Sometimes when I open the curtains of my accommodation in Tianjin ( a city just outside Beijing) this is the view I am met with ( or lack of it):
Smog everywhere! It becomes an unwanted companion at times.
Hebei province has crazy smog levels that are often classified dangerous by the World Health Organisation. On days like this you cannot spend any time outside without starting with a hacking cough, taxis will refuse to pick up passangers as they can’t actually see to drive and it eventually becomes too overwhelming making the need to find clean air and leave the frenetic city behind paramount. One weekend, this quest led to a jarring bus ride packed full of locals, chickens and a solitary pig over virtually non-existent roads winding precariously along the side of mountains to a village where clean air is plentiful.
Only two hours outside Beijing is a smog free zone where the pace of life could not be more different from the capital. Eating woodstove cooked sweetcorn I wandered through the cobbled alleys to find faded Mao propaganda on the walls, goats and children cantering around and city dwellers looking lost and confused at country life. For someone from the countryside it felt like home!
One of village residents sat on a stool holding her grandchild and pointing out the foreigners; waving me over she gave me a toothless smile before handing the very scared child over to me so she could take a photobefore insisting I tour her house showing me her proud and joy-the songbird looking suspiciously over at the stranger standing before it.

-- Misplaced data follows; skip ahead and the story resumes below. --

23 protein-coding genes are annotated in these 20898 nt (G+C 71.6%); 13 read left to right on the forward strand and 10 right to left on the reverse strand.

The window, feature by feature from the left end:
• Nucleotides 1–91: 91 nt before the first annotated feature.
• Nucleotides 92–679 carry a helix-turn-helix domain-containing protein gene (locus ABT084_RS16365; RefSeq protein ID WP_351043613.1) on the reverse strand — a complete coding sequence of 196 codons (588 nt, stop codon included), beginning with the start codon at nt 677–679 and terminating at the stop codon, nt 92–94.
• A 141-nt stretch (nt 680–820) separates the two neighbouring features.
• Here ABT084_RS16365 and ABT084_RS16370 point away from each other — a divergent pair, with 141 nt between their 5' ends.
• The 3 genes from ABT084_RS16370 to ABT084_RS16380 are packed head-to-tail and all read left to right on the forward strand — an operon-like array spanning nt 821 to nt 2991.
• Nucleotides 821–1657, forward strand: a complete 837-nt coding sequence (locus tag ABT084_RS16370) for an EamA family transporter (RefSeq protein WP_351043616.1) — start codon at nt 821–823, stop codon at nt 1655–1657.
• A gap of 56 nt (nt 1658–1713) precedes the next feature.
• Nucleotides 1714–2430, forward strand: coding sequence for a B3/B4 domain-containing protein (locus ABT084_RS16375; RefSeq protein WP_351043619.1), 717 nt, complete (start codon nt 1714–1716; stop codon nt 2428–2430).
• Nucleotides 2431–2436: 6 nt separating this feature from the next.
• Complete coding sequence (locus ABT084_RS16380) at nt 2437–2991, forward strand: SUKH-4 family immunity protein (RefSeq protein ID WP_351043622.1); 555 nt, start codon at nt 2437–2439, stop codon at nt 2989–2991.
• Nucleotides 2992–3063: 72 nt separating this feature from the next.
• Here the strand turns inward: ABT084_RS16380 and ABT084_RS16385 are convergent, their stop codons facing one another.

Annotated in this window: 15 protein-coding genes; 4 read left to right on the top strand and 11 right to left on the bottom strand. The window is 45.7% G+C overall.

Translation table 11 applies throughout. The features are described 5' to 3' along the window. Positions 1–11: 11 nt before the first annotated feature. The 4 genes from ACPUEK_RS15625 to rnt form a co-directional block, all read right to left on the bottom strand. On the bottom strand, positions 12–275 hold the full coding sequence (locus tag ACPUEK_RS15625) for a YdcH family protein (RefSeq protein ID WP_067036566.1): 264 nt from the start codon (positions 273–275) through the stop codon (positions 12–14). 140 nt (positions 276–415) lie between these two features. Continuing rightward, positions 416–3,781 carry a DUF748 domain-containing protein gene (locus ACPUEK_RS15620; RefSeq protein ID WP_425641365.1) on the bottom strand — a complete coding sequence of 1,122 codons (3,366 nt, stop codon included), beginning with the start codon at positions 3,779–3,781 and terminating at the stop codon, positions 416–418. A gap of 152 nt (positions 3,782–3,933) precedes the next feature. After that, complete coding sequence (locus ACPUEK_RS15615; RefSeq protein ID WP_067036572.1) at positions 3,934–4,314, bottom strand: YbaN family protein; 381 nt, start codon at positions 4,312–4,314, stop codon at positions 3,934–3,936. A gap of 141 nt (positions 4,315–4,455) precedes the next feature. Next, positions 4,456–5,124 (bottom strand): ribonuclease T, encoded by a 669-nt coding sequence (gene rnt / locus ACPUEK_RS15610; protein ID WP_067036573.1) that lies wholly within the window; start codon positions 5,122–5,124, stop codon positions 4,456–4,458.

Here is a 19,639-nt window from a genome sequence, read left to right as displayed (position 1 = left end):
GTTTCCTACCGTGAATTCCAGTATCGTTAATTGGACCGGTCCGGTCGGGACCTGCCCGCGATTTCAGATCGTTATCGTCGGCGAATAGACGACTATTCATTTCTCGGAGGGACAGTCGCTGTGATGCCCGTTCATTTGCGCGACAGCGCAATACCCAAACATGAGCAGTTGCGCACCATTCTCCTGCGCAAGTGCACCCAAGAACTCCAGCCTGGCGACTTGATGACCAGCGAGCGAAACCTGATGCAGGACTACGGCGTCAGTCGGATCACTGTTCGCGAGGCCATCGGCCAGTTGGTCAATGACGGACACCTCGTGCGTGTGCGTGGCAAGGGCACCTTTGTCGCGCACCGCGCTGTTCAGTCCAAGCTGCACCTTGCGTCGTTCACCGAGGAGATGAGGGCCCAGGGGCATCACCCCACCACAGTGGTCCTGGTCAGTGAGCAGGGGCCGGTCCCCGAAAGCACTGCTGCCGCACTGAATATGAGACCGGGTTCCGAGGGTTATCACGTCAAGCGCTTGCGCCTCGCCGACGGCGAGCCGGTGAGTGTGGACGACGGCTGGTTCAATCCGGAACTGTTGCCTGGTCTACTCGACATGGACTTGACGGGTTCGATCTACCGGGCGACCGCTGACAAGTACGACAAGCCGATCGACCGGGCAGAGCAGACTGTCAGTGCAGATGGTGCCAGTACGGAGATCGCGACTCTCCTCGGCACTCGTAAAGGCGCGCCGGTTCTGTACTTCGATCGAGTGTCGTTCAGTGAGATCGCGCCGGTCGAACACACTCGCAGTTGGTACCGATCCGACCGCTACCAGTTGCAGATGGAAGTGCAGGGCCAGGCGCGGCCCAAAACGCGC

The village has been around for over 400 years but there are now only 29 families left in the village all with the surname Han which means cold. While the village means cooking under a hot stove so under fengshui compliments each other. As with other rural villages it is struggling to attract younger generations who all leave to find more exciting possibilities in the big cities so as a result the village has got an ageing generation and there is much concern on what will happen to the village in 30 years time. But until then stepping into the village is like a step back in time.
That night as the sunset over the village it gave way to a sight never seen in the capital: the milky way. With no electricity or heating after sunset, there was nothing else to do but go to sleep very early swaddled in all my clothing in a meagre attempt to keep warm.
The next morning, after waking up to the chirping of birds in the courtyard I had an early start out of the village to the nearby valley. Only the occasional car swung past some pausing to check that I was not lost and intrigued that someone did enjoy walking. Eventually, the path led to a valley covered in trees turning vivid shades of orange and red glistening in the autumn sun. Along the way I met scatterings of city dwellers dressed in their new and expensive walking clothes but reaching the realisation that they did not really like walking. Gradually there was no one around and all I could hear was the singing of the birds and the rustling of the trees while looking at a beautiful valley and not believing how near Beijing I was.
Sadly, due to time restraints of the bus back to the city I had to turn around however if I had continued up the path and camped overnight I could have witness a section of the Great Wall undisturbed. Definitely something to come back for!